The role of Begum Hazrat Mahal in the first full scale war of independence to overthrow the British rule (1857) is often overlooked. Like Bahadur Shah Zafar, she also couldn’t get buried in her motherland, and her grave in Kathmandu (Nepal) has somehow survived 150 years.
Begum Hazrat Mahal was the wife of the last Tajdaar-e-Awadh, Wajid Ali Shah. The British had annexed Oudh in 1856 and Wajid Ali Shah was exiled to Calcutta. But a year later when the ‘mutiny’ began, the Begum who had been divorced by Nawab long ago and was living in Lucknow, led the rebel soldiers against East India Company.
Begum Hazrat Mahal placed her 14-year-old son Birjees Qadr on the throne of Awadh and she fought to regain the territory lost to the British. For six months she defended Lucknow from the British army.
The people of Oudh supported her and she proclaimed independence from the British rule. She fought bravely and had urged the rural folk to take part in the war. Along side Nana Sahib, Rani Laxmi Bai, Tatya Tope, Bakht Khan and Maulvi Ahmadullah, she played a unique role in the 1857 struggle.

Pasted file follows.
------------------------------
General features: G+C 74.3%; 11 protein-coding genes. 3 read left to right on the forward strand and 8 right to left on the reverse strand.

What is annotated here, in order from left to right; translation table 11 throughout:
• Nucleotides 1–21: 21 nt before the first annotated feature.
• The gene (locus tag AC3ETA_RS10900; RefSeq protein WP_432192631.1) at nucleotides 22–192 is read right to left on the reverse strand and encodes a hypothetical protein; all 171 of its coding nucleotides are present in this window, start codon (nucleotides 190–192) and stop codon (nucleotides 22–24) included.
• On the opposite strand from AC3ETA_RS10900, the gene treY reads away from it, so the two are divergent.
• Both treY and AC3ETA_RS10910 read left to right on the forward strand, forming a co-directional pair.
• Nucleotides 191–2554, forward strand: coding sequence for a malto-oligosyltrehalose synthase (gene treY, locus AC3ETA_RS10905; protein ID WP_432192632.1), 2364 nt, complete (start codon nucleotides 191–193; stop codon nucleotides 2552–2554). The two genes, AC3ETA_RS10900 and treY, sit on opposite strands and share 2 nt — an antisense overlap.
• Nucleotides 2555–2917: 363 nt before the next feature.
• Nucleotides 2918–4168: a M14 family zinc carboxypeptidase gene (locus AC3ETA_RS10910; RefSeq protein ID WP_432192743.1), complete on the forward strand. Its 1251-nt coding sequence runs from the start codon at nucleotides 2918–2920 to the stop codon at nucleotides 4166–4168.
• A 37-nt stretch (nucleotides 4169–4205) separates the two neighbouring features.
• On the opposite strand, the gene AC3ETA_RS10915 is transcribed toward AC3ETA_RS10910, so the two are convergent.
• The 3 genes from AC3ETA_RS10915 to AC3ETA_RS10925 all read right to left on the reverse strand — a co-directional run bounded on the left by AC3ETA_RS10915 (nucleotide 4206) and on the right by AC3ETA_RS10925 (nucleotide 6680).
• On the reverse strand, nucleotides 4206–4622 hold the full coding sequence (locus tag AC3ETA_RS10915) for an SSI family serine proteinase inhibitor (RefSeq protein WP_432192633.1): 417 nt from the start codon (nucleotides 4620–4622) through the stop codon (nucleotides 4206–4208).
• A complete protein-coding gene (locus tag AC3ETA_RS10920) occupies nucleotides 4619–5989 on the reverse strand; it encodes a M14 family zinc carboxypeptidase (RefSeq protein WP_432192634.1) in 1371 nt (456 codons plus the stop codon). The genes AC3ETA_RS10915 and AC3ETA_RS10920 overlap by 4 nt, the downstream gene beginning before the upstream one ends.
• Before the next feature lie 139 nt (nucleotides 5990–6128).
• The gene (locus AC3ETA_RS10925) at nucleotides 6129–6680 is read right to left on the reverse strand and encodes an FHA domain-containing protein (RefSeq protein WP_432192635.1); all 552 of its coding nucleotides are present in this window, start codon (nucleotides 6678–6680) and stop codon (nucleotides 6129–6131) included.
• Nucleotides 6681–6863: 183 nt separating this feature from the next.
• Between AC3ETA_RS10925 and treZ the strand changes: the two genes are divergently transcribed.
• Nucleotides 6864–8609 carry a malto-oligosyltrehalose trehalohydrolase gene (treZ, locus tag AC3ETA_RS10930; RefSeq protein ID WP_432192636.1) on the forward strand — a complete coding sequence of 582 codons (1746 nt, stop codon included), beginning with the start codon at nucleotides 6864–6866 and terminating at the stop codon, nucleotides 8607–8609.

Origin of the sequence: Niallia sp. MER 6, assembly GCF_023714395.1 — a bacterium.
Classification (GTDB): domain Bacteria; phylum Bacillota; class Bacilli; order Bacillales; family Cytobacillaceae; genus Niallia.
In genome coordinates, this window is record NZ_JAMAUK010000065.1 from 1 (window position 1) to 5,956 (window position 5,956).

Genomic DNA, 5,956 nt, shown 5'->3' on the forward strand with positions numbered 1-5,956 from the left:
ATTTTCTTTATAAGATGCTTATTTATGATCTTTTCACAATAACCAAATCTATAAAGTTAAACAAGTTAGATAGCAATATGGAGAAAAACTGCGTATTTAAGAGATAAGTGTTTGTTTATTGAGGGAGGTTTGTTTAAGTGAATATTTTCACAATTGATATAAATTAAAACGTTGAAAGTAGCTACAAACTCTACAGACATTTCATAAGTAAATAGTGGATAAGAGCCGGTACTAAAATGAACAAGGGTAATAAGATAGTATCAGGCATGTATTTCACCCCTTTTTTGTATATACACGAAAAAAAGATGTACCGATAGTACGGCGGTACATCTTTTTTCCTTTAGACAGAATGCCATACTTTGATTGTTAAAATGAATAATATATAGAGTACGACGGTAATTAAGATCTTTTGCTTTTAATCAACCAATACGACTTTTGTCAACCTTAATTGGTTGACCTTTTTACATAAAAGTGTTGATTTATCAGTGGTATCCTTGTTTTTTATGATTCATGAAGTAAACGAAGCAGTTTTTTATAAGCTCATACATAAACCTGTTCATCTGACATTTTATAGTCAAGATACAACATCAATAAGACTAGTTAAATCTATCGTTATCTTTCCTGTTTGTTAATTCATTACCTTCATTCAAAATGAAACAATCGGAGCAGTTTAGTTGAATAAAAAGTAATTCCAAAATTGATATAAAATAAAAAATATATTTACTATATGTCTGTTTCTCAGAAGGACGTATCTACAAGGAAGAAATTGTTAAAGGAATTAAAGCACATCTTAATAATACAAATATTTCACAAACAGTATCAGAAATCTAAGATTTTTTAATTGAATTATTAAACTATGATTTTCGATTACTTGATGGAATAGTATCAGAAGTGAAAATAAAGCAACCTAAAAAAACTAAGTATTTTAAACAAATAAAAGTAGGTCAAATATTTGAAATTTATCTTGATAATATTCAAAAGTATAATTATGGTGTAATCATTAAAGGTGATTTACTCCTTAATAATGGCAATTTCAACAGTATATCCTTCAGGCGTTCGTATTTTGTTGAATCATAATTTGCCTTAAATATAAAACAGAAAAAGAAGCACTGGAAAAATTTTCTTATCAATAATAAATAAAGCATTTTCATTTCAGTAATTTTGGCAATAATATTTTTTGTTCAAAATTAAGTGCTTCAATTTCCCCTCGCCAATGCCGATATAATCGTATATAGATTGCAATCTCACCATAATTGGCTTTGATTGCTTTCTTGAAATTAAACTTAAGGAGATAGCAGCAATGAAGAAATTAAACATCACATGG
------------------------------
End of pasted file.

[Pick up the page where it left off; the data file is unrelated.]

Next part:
Begum was not only a strategist but also fought in the battlefield. She had rejected the offer to accept a pension of Rs 12 lakh by British. When her forces lost ground, she fled Oudh and tried to organise soldiers again in other places.
She spent sometime in Terai also and ultimately had to leave for Nepal where despite demands of British government asking for her handover to face trial, she was allowed to live in the Himalayan kingdowm where she died in 1879.
And it is to the credit of one, Karimuddin Miyan, that the grave couldn’t be acquired by authorities. He fought all his life to stop the administration from acquiring the land and constructing commercial structures on it. Here is the photo of her grave that was even attacked by vandals during the period of unrest. The stamp was issued in her honour in 1984.